That’s why Boening feels it is important that “TDA provide an analysis demonstrating that the increases will not negatively impact the Texas agricultural economy.”

Rationale and understanding. That’s what lawmakers and the agriculture community are calling for.

“The new fees won’t apply until after Commissioner Miller fields questions at a Dec. 8 hearing of the Senate Committee on Agriculture, Water and Rural Affairs,” Wilbourn said.

Boening will also be present, and testify, at the hearing.

TFB and other agricultural organizations hope the delay allows their input to be considered in the fee structure.

AgriLife expert: 2015 is ‘jubilee’ year for deer hunting

By Robert Burns
Texas A&M AgriLife

Thanks to plenty of rain at the right times, the 2015 hunting season has been a “jubilee year” for the white-tailed deer crop, according to a Texas A&M AgriLife Extension Service wildlife specialist.

“The deer crop this year has been fantastic,” said Dr. Jim Cathey, AgriLife Extension wildlife and fisheries program leader at College Station. “There are a lot of happy hunters out there.”

“We’ve had ample rainfall this year for much of Texas, and we could not say that in previous years,” he said. “Animal quality is very good. I’m hearing good reports of harvests out there in the field now. We will continue to have good conditions into the late fall and early winter.”

The economic impact in Texas for hunting was $3.65 billion in 2011, a drought year, and the most recent year for which he has statistics, Cathey said.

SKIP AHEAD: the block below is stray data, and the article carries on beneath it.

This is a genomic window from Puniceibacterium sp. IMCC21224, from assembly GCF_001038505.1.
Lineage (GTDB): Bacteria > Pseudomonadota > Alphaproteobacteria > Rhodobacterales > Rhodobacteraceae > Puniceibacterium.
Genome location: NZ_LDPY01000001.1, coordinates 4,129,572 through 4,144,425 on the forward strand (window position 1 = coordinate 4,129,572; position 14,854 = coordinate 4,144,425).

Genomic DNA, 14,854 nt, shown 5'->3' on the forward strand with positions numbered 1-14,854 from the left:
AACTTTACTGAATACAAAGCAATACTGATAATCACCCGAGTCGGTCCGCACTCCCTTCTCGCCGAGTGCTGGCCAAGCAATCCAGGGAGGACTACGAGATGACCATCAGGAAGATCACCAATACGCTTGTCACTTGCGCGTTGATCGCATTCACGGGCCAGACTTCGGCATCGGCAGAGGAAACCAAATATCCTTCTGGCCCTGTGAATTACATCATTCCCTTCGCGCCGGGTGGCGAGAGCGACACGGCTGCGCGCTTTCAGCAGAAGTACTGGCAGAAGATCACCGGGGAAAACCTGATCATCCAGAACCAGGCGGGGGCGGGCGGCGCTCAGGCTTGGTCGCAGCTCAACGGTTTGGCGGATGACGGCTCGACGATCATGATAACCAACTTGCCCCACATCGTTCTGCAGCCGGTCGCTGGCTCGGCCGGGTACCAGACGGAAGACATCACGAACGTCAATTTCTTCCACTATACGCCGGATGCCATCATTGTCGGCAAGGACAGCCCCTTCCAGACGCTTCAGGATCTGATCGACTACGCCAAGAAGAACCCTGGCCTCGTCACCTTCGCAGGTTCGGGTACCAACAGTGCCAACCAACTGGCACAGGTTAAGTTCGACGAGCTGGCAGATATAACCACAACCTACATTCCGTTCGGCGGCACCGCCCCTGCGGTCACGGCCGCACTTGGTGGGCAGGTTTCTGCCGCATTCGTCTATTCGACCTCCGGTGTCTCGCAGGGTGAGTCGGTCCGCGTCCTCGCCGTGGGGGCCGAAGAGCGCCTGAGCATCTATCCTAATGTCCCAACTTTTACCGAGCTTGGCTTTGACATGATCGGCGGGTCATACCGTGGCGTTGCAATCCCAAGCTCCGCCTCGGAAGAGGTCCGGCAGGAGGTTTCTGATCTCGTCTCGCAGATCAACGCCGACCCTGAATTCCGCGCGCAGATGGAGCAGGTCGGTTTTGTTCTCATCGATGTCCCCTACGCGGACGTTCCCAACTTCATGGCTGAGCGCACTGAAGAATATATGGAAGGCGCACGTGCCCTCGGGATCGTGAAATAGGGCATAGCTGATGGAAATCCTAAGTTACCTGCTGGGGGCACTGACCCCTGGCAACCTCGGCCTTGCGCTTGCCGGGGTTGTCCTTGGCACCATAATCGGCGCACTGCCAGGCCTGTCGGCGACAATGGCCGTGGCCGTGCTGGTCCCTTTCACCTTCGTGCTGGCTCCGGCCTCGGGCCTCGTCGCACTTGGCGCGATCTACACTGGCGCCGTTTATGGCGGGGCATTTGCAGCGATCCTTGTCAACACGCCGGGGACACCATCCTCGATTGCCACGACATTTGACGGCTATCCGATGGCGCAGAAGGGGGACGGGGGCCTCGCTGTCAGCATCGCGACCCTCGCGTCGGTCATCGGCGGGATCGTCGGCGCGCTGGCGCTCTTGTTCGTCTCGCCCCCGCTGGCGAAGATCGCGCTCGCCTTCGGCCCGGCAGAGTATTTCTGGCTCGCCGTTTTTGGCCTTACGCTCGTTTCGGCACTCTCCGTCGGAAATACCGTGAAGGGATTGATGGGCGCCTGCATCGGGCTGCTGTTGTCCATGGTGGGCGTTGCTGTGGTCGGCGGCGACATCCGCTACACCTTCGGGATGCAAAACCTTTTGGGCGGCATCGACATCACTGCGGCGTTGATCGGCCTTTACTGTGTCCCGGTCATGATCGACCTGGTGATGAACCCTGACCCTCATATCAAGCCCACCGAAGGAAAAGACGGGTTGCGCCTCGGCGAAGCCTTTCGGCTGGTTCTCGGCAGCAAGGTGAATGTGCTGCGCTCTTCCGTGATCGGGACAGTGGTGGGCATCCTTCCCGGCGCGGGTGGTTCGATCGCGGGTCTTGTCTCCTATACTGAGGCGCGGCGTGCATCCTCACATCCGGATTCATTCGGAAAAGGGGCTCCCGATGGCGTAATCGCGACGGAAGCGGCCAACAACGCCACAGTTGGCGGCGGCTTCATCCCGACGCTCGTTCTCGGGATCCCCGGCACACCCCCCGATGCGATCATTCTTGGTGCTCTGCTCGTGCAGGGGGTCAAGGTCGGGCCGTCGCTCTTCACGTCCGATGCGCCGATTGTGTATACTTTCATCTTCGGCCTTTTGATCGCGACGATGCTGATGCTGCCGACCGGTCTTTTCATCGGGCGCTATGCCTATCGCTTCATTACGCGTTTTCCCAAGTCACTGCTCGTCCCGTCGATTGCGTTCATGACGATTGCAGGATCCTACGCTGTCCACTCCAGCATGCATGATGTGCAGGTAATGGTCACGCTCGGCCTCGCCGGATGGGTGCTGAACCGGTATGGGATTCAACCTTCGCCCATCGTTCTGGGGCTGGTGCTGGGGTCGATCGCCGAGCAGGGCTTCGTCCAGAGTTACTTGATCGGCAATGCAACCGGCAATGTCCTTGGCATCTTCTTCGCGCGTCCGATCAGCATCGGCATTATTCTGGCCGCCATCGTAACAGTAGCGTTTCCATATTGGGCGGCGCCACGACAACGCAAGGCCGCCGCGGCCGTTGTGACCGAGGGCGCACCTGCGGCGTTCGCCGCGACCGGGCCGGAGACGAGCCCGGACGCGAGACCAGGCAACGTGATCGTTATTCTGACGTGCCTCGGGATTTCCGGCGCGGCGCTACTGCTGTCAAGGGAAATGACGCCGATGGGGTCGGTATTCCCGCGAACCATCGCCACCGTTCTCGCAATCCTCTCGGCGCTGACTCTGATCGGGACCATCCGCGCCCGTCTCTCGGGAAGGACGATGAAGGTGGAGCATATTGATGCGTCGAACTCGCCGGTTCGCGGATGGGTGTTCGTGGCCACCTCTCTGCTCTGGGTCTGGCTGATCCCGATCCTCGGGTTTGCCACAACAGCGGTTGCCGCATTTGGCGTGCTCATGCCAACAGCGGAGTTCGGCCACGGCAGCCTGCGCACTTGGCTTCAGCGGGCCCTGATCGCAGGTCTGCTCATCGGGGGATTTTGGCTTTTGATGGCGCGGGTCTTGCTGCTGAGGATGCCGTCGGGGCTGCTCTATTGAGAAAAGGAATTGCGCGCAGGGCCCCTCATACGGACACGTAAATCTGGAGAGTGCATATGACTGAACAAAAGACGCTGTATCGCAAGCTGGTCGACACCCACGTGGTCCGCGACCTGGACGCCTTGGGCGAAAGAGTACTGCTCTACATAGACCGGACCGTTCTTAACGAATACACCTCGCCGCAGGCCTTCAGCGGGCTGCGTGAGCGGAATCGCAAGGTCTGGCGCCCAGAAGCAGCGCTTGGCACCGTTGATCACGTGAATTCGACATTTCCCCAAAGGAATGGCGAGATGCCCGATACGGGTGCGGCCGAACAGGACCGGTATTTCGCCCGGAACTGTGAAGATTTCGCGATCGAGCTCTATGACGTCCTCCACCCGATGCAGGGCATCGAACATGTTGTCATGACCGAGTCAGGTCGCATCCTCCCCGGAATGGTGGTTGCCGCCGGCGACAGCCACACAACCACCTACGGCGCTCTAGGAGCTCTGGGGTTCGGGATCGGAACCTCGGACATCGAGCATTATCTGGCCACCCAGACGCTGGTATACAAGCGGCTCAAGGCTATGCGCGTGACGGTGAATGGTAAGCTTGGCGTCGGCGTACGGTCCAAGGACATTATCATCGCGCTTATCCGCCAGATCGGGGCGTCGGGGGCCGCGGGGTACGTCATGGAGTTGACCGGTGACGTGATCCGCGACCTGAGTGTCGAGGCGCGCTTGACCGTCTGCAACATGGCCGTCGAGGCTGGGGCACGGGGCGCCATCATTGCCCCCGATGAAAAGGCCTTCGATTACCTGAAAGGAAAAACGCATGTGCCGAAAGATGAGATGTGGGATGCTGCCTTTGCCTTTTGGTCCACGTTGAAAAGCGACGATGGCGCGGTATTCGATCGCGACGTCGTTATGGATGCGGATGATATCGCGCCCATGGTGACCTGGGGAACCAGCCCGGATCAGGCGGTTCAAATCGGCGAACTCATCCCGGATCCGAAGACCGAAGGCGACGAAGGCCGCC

“Of that, deer hunting alone counts for $2.16 billion,” he said. “So it’s a pretty important economic driver for our state and wildlife conservation in Texas.”

Cathey said it’s been a very good year for other types of hunting, particularly quail, as numbers are back up. He noted that because 2011 was a drought year, which meant poorer crops of deer and other game animals, he would expect the economic impact for this year to be better.|

“We should probably have brand new numbers within a year,” he said. “But I can’t say they will be higher because everything depends on license sales and related items. But drought or not, it’s definitely worth getting the license, not only for the importance of going out there and enjoying wildlife recreation but for the contribution the hunter conservationist makes back into the management of wildlife.”


Gov. Abbott to lead business development mission to Cuba

Governor Abbott will lead a delegation to Havana, Cuba where he will hold meetings and events to focus on travel, trade and exports from Monday, Nov. 30 to Wednesday, Dec. 2.

While in Cuba, Abbott will meet with officials from Cuba’s Ministry of Foreign Trade and Investment, Port of Mariel, Cimex (Cuban Export-Import Corporation), Cuba Chamber of Commerce, Alimport (Cuban Export Company and Food Importer) and various economic institutions.

This will be Abbott’s second international business development trip since taking office.

“With a new era of eased trade and travel restrictions between the U.S. and Cuba—and as the 12th largest economy in the world—Texas has an opportunity to capitalize and expand its economic footprint at home and abroad,” said Abbott. “Opening the door to business with Texas will expand free enterprise and the freedom that flows from it. I look forward to expanding business opportunities for both Texas and Cuba.”

Abbott will be joined on the trip by Tracye McDaniel, CEO of TexasOne, members of the Governor’s staff and various business and economic leaders from around the state.

The trip will be sponsored and paid for by TexasOne, the state’s Economic Development Corporation.